I Have a Cold. Will My Newborn Catch It?

A newborn lacks a fully developed immune system which makes him more susceptible to catching a cold.

However, directly after birth, if you breastfeed, the first milk you produce is known as colostrum which is rich in highly beneficial antibodies which can protect your newborn. Formula fed infants lack the protection of the colostrum and may be at an increased risk of catching your cold.

Newborns Have Some Immunity

Newborns usually carry some immunity that they inherited from their mothers for the first six months of life, according to Dr. Saad Saad, a noted pediatric surgeon based in New Jersey. This acquired immunity keeps most newborns healthy so colds are rare but they do happen.

Cold Viruses

There are three types of viruses that commonly cause colds, the rhinoviruses, adenoviruses, and coronaviruses. Colds are transmitted when the body ingests the virus. Viruses are spread not only through touch but they are also airborne. Once inside the human body, the virus starts to reproduce.

The symptoms are from a combination of your body’s reactions to the virus and also from the virus itself. As soon as the body realizes that it has been invaded by a virus it immediately starts a rapid defense. The body’s immune reaction causes fatigue, aches, and fever.

Breastfeeding With a Cold

If you are breastfeeding and you contract a cold virus your body starts immediately adapting to fight the virus and also produce valuable antigens that are released into your breast milk to be passed to your baby.

The antigens help the baby’s body fight off the cold virus. Even if your baby does contract the cold virus from you the best thing that you can do is continue to breastfeed your baby because the valuable antigens from your breast milk will help the baby’s body conquer the virus.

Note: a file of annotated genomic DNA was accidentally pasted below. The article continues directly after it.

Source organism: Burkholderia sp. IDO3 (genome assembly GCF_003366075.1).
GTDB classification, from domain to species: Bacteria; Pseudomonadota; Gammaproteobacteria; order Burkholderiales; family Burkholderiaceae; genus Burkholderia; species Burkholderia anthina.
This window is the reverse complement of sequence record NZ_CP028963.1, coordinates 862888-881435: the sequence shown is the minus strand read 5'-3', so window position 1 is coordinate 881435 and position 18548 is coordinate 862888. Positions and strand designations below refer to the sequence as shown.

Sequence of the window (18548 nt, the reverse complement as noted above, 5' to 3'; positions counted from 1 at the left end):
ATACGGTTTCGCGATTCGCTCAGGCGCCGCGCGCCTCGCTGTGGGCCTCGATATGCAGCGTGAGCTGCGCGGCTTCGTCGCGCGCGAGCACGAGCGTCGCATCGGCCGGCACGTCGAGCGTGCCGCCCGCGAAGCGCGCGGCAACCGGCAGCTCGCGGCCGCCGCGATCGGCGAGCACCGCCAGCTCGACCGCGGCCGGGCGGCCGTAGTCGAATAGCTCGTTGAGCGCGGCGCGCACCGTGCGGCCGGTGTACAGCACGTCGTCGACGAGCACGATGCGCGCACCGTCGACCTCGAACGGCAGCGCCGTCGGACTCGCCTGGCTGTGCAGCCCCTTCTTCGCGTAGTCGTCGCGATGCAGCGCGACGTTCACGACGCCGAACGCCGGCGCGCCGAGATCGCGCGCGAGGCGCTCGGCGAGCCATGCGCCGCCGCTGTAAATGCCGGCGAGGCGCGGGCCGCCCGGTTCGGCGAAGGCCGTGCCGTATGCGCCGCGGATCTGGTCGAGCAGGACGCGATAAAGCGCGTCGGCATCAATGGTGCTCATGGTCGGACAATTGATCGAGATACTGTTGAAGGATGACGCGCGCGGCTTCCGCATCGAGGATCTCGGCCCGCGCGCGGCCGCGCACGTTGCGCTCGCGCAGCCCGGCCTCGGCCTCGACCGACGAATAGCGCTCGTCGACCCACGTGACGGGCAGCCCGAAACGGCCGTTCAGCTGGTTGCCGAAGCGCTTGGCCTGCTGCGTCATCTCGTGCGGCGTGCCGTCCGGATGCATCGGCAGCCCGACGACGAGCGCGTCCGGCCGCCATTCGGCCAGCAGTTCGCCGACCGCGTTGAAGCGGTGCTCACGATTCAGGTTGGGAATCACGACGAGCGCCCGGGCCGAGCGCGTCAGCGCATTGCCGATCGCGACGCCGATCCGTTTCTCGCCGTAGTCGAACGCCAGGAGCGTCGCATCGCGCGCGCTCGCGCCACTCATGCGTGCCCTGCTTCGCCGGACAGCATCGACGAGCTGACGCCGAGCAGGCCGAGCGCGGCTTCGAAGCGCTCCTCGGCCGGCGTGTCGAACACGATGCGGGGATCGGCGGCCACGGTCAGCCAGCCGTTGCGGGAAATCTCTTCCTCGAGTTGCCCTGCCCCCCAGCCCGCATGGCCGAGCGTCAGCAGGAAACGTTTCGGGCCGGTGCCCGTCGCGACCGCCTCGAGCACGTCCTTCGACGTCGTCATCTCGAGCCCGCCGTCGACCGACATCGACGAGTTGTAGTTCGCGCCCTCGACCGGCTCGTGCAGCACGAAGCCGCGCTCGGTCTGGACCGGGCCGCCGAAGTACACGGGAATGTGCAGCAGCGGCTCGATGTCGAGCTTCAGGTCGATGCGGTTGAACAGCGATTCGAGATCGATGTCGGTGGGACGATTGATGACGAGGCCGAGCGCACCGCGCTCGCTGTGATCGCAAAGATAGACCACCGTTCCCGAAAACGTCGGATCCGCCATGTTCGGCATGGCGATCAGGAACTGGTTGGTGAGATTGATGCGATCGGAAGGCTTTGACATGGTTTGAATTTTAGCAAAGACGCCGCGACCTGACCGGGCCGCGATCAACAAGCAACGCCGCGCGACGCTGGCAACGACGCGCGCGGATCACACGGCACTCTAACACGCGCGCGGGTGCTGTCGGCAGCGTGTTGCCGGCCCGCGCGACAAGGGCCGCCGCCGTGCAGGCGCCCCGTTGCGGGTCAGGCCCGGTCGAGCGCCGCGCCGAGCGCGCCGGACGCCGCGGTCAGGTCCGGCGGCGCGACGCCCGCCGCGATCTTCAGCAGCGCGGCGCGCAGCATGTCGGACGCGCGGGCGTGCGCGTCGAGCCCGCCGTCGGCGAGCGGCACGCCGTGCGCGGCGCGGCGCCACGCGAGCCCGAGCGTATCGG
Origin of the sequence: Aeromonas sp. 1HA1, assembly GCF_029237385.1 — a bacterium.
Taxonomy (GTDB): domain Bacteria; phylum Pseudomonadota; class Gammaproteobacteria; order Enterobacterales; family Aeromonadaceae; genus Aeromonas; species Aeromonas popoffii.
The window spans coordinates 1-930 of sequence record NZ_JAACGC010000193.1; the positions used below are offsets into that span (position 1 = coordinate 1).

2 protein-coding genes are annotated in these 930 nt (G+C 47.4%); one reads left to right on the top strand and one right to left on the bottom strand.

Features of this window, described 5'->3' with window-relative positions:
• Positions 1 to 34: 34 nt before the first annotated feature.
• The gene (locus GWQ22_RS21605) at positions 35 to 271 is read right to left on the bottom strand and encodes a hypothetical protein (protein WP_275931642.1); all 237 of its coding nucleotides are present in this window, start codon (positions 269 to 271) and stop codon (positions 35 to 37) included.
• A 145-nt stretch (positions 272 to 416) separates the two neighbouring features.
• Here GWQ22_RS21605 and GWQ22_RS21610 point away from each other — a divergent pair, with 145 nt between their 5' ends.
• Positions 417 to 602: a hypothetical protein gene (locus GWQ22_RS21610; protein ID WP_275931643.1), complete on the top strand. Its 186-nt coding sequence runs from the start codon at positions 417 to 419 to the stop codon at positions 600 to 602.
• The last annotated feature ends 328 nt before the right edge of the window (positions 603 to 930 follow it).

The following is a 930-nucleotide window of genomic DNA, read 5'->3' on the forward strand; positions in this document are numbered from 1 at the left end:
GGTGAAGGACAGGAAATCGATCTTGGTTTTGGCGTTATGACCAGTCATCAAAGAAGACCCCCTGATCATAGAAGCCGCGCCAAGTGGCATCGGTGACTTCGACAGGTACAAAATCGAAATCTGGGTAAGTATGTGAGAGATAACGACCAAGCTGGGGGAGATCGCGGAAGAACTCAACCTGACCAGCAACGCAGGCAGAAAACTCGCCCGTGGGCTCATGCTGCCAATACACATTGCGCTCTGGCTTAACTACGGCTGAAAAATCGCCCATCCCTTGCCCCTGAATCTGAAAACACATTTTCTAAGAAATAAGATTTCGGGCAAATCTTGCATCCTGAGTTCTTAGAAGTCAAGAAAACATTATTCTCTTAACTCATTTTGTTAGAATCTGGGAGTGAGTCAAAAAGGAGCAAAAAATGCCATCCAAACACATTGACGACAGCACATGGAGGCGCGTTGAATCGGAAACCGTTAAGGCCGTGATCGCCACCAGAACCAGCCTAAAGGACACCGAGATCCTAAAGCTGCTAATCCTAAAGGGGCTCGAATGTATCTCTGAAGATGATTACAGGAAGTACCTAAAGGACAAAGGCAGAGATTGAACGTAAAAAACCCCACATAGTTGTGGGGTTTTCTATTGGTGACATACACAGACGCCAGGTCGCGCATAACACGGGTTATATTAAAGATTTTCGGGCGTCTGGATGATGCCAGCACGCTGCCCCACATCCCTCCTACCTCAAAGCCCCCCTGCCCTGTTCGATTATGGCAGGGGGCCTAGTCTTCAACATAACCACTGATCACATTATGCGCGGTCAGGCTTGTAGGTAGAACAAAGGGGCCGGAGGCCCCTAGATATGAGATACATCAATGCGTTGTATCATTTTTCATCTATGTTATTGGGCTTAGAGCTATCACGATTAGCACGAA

Averages Number of Colds per Year

As an adult, you will contract two to five colds per year. Unfortunately, infants and toddlers usually experience six to 10 colds per year. Families with multiple children are even more at risk and their little ones often suffer from 12 or more every year. As your infant grows, he will put his hands in his mouth and often lick things. This makes it even easier for him to become sick.

Seasonal Viruses

You are in the most in danger of giving your newborn a cold during the fall and winter months. The cold air and the indoor heat dry out the nasal membranes. Dry nasal membranes are especially at risk of contracting cold viruses. Viruses also flourish in the dry indoor heat.

Sanitizing and Sickness Prevention

Any time you are sick you should wash your hands with soap and water before touching your baby. Try to not breathe directly on your infant and refrain from sneezing in the baby’s vicinity.

You might want to wear a face mask for added protection. Also, never share cups or utensils with your baby. Sometimes a mom will hold her baby’s pacifier in her mouth while she feeds or changes the infant. If you are sick then you should not do such an action.

What Happens if Your Baby Catches a Cold

If your newborn contracts your cold the first symptom is typically a runny nose. The mucus usually appears clear or white but as the cold becomes worse it may turn green or yellow. Other symptoms include the following:

  • Irritability
  • Sneezing